What to do when the settlement numbers you put on the case are miles away from the defense perspective

What to do when the settlement numbers you put on the case are miles away from the defense perspective

Jeffrey Krivis
2008 July

This story is for you if . . .

• Your pre-mediation demand is high;

• The other side will not respond to your demand;

• You need a way to engage the other side.

The problem

You have made a demand that is so high that your adversary will not respond. You want to settle for substantially less than your demand, but you also do not want to leave anything on the table. In essence you have boxed yourself in and need to find an exit strategy.

The solution

Allow the mediator to give the other side a piece of information about your case that infers a more realistic range of settlement. For example, you can work hand in glove with the mediator by helping him come up with a strategic talking point or comment that infers a “softness” on one of your issues, such as loss of earnings or future need for surgery. This talking point can specifically be designated to “come from” the mediator as his impression of the case, though you will have assisted in its development. By floating a trial balloon in a lower range based on the talking point, it allows the mediator to diagnose whether the other side is receptive to a more realistic negotiation.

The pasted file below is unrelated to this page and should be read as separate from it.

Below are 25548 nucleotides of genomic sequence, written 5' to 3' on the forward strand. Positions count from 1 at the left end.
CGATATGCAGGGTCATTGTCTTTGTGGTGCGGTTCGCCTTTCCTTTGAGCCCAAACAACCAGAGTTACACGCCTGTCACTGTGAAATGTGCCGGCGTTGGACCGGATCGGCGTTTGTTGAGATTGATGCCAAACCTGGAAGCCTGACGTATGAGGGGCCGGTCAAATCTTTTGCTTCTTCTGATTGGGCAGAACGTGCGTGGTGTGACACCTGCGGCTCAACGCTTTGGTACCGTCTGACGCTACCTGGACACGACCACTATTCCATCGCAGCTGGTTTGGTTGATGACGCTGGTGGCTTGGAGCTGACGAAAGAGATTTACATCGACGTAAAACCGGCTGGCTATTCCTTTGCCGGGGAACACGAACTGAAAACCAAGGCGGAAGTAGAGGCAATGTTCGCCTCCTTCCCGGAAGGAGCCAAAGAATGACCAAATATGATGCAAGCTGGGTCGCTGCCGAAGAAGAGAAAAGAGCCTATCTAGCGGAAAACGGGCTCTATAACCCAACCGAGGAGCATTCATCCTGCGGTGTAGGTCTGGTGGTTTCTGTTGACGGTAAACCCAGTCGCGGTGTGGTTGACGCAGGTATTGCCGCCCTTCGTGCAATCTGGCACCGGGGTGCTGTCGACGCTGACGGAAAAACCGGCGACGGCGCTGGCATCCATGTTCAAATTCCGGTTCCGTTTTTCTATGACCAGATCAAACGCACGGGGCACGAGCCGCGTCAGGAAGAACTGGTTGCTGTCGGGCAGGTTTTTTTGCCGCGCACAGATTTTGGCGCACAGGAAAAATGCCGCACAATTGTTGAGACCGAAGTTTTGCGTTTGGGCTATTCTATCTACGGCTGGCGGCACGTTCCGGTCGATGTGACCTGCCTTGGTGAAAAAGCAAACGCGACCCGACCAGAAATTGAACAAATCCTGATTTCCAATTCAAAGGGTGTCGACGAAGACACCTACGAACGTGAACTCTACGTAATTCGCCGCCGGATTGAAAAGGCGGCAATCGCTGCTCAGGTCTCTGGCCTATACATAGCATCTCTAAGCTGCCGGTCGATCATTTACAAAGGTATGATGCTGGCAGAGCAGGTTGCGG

Always accept the fact that the other side might start with a low end offer which is in direct response to your extreme demand. They generally (but not always) have an obligation to do this as they will likely have to report to a supervisor who will be critical of their first move if it is too high. Once the low-ball offer occurs, the mediator can help you bridge the gap through a variety of tactics including joint bracketing, which can occur by one side suggesting a range and the other side responding with their own range, or simultaneous bracketing in which both sides confidentially give the mediator a range that cannot be discussed with either side but which allows the mediator to propose his own range. There are numerous variations on this theme, but it requires both sides to reveal to the mediator more information about their ultimate objectives early on than what normally occurs in a typical negotiation.

Jeffrey Krivis Jeffrey Krivis

Jeffrey Krivis began his mediation practice in 1989, when lawyer-mediators in Southern California were rare, and litigators had to look outside the state for experienced practitioners. Now, years later and having resolved thousands of disputes — including wage and hour and consumer class actions, entertainment, mass tort, employment, business, complex insurance, product liability and wrongful death matters — Krivis is recognized not only as a pioneer in the field, but also as one of the most respected neutrals in the state.

http://www.jeffreykrivis.com

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